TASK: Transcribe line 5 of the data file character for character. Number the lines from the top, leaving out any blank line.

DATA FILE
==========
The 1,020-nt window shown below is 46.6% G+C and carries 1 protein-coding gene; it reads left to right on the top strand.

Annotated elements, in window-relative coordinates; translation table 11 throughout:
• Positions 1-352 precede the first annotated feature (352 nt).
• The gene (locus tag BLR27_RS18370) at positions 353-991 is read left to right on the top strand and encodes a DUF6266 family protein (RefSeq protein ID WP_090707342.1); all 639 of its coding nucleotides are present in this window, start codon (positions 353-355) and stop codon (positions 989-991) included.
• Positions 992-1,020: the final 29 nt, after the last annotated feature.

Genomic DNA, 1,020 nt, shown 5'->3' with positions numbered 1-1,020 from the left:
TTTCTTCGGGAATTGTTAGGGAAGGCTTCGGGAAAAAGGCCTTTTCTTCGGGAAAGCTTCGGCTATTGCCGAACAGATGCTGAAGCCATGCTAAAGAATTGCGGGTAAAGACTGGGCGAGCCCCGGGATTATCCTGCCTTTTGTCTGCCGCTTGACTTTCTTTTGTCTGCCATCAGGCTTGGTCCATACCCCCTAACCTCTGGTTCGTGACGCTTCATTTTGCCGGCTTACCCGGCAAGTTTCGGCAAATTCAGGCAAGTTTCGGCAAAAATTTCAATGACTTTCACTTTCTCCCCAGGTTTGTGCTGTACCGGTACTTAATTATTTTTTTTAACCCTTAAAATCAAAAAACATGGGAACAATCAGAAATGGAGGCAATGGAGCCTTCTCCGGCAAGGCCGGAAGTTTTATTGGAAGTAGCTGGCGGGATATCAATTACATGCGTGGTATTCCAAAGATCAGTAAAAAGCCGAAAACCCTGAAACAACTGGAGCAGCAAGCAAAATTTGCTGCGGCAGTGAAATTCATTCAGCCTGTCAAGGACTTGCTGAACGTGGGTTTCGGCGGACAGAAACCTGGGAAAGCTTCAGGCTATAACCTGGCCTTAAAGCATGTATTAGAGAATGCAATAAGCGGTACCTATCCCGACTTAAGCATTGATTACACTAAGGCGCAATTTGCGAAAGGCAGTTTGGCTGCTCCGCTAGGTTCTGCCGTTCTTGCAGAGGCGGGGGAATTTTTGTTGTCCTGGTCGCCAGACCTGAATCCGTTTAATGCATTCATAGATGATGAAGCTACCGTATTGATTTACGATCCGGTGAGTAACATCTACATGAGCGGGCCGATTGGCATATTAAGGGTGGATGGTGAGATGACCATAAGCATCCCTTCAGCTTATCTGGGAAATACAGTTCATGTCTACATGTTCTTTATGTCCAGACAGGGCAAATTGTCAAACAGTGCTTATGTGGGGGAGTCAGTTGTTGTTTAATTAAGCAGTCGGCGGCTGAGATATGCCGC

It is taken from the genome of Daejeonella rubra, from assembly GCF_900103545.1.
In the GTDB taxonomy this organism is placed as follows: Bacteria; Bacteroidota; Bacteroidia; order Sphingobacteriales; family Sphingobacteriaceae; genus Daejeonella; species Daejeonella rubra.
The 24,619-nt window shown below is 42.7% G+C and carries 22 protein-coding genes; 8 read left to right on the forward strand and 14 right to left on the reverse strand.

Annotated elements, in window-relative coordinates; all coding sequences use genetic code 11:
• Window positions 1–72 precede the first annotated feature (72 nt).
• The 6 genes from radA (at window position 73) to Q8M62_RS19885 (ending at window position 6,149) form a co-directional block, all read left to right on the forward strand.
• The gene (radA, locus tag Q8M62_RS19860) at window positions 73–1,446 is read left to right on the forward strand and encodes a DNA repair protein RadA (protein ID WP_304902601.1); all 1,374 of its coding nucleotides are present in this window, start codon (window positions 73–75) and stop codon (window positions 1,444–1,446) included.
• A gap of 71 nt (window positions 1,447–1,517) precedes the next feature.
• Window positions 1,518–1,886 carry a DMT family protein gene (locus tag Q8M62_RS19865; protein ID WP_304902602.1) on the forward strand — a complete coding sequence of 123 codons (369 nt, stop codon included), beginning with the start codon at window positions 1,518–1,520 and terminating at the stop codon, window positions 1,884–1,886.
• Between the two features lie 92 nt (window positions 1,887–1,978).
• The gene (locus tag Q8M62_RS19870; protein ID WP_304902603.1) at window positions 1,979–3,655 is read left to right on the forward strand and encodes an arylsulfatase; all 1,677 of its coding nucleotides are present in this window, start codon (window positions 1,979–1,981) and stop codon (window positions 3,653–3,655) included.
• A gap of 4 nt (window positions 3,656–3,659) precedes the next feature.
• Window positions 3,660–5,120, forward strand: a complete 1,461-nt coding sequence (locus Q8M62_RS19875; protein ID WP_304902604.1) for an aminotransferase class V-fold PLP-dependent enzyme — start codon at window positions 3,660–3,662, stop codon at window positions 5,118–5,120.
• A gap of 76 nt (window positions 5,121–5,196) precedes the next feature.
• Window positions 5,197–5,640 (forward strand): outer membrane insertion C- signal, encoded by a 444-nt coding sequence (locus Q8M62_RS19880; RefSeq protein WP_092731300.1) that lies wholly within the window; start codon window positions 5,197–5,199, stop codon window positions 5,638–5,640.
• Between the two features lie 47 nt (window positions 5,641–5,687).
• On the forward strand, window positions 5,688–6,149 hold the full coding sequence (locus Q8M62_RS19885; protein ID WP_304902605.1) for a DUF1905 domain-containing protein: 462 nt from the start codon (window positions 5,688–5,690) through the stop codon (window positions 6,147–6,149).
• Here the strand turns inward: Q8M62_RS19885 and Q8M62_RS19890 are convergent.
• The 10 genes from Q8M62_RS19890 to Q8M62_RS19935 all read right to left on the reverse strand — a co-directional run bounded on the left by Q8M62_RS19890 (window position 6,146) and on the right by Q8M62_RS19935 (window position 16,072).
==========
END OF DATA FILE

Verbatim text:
• Positions 992-1,020: the final 29 nt, after the last annotated feature.